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Oct 10, 2006 07:42 PM

Getting the right texture of sorbets?

Hi all-
I've tried a few attempts at making sorbets with my ice cream maker (grapefruit campari) and am having issues with the texture. The sorbet, once transfered to a tupperware for the freezer, turns into ice chunks, even with campari added. Give it a day and it's a solid ice block.

Is there a method to give the sorbet a softer/smoother texture?

I once saw on an episode of Iron Chef someone adding gelatin to the sorbet and I'm wondering what that does...since it could have been a time constraint thing with the show.

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  1. The only times I've had sorbet mishaps is when I either
    1. used too little sugar - in attempts to make it less fatty, I'd halve the sugar required from the recipe, that usually led to a much icier sorbet. To get that nice smooth texture, you really do need lots of sugar.

    2. When I didn't add liquor. This shouldn't be your problem - but how much campari did you add?

    What's your recipe - maybe something's missing there.

    Also, how long did you churn it for in your machine? It usually should be around 15-20 mins depending on how cold your mixture was.


    1. As pointed out by the previous post, sugar is very important in getting a softer smoother sorbet. Alcohol will also help by reducing the freezing temperature. Try churning it a little less. After it hardens, run it through your food processor.
      Sorbets made from fruits that just have juice like grapefruit and orange will freeze to a harder and icier consistency than sorbets made from pulpy fruits. Mango, peach and strawberry make smoother sorbets.

      1. Thanks to both replys.

        I don't have the recipe on me, but I used the called for amount of sugar, doing a simple syrup over the stove first.
        I added one of those mini bottles of campari. 2 oz? Maybe I'll add some vodka next time...that's how I like to serve it anyway:-)

        I'm wondering how the commercial sorbet people do it. Not McSorbet with chemicals, but folks like Ciao Bella. I've had theirs and it's soft after being in my freezer for days.

        4 Replies
        1. re: Sebby

          They probably add a stabilizer like guar gum or carrageenan.

          1. re: cheryl_h

            Not all of Ciao Bella's flavors add guar gum - fruits that are naturally high in pectin will lead to smoother, softer sorbets.

          2. re: Sebby

            Here's a link to a gelato stabilizer mix, give a call and see whether it would work for sorbet as well.....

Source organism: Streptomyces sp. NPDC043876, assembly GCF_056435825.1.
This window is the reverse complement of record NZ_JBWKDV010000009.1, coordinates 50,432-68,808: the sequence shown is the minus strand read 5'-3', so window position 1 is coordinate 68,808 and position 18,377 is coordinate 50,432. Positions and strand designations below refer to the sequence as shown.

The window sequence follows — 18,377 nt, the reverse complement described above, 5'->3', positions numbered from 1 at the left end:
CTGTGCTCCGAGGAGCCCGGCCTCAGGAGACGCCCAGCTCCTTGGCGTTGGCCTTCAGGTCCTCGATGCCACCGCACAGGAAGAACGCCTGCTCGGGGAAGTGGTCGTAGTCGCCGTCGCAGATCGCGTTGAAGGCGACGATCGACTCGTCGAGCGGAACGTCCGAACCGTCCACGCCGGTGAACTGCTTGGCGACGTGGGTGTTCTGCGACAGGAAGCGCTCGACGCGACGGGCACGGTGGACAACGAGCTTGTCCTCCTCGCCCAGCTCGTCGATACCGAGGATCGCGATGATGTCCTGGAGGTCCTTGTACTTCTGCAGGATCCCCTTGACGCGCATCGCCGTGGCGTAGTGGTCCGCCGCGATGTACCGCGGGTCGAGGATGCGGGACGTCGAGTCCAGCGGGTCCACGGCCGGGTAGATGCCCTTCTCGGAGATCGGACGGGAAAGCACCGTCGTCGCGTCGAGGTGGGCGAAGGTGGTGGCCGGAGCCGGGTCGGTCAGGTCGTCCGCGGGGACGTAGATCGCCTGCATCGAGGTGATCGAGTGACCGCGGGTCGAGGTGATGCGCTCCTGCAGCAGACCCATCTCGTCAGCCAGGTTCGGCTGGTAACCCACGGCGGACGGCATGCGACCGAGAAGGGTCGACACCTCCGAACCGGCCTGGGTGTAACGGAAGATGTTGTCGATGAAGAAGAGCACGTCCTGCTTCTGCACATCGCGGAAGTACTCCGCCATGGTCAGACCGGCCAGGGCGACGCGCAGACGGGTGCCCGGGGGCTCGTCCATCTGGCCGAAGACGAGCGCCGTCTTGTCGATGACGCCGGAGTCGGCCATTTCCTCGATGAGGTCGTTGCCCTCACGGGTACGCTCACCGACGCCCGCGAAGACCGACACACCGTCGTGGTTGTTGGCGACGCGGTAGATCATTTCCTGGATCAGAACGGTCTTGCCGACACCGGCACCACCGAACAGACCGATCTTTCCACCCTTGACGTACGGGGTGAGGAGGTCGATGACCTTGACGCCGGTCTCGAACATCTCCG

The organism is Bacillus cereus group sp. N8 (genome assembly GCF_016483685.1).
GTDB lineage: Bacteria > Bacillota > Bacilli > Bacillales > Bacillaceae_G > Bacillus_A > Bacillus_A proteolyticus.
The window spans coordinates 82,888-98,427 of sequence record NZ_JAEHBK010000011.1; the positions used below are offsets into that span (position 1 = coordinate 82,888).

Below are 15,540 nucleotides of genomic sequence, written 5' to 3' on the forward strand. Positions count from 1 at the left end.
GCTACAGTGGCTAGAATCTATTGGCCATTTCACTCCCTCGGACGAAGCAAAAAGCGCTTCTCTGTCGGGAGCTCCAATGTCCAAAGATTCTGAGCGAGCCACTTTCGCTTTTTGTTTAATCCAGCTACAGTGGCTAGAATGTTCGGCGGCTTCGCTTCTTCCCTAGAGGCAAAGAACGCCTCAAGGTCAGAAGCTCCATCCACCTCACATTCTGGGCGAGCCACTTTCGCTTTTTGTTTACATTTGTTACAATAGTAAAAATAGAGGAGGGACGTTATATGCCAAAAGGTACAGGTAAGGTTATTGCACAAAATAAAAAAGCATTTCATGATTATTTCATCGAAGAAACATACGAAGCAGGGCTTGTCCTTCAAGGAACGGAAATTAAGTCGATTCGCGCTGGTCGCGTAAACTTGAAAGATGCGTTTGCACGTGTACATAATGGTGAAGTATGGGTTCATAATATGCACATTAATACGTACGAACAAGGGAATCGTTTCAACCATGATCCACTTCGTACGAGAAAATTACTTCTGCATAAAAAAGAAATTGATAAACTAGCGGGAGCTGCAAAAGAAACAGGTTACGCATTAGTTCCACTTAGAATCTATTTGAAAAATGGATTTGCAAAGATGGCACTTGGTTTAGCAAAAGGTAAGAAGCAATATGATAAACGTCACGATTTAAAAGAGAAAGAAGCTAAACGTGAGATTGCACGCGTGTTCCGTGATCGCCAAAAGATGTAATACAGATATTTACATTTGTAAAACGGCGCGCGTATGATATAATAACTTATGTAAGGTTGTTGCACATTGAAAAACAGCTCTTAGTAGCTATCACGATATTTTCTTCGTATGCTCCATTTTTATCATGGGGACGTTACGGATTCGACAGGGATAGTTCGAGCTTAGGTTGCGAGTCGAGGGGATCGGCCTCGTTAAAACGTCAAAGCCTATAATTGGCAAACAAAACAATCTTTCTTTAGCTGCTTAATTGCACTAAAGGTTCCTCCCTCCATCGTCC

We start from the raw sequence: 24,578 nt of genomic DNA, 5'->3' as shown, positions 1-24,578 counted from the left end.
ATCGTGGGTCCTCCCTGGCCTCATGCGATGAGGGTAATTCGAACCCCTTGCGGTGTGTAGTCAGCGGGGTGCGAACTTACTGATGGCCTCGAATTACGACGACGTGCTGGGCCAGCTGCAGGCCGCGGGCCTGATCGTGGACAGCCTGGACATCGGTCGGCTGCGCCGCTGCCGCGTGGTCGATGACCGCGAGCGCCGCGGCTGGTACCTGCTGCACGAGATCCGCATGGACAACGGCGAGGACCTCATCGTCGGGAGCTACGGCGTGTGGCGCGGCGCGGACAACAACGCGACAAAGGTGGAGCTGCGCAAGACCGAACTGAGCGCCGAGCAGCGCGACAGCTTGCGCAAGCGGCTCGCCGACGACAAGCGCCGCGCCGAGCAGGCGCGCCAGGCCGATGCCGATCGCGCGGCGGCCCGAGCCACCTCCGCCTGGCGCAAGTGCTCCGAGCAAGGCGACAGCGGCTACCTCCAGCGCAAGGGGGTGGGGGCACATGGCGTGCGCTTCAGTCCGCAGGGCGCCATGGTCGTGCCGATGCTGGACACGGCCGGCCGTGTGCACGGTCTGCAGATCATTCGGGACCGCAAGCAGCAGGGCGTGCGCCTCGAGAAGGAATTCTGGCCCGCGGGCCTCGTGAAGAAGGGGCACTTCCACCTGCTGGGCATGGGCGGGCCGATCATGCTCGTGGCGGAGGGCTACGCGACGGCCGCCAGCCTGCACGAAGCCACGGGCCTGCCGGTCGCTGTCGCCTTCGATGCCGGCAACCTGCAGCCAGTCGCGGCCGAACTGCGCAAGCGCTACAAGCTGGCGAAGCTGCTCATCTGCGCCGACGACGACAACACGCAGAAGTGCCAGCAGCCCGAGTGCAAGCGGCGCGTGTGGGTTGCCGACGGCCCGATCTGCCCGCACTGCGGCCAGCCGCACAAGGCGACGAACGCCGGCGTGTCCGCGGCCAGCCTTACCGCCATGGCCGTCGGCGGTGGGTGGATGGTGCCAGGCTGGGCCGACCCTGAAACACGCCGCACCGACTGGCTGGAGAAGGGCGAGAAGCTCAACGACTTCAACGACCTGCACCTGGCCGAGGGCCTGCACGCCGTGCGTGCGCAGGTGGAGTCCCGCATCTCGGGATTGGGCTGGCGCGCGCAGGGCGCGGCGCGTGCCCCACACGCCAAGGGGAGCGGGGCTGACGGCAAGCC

would a tblspoon of corn syrup added to the sugar syrup work I wonder?


            1. re: ChowFun_derek

              Ahhh! Thanks for this link! Turns out E410 is locust bean gum and E412 is guar gum...both gums used to inhibit ice crystals.
              I think I'll buy this product and give it a try.

              Also, to the other poster on the freezer. Yes, it might be high, it's on 3 or 4, but it's a new fridge and we have been fiddling with it. I notice that the fridge part has different temps from the front and back.

          3. In order to be soft, sorbet must be at least 30% sugar... sorry!

            I've never made a sorbet with egg whites, but I've read that it produces very creamy results.

            And, yes, the addition of vodka prevents sorbet from becoming too solid.

            1 Reply
            1. re: scenicrec

              wow, 30% sugar is alot.
              hmm, I looked up guar gums, carrageens, locust bean gum and xanthan gum. Seems like those are the products that inhibit ice crystals from forming.
              I'll have to see if any of my local stores carry any of the "gums". Probably Rainbow.
              Egg whites seems very weird to me. Hmm, I have egg white powder, wonder what that will do to the mix.

              I'll see what I can come up with for the next batch.

              thanks all!

            2. Taking it from the other end...your freezer's temperature is a factor. Actually two factors. You could adjust your freezer's temperature (or where you store the sorbet in the freezer). Also, frost-free freezers (all modern freezers except inexpensive chest freezers) cycle the temperature. This melts everything slightly, then refreezes it on a regular basis.

              Certainly easier to adjust the freezing point by altering the ingredients (I own a refractometer to measure sugar) but storage matters too.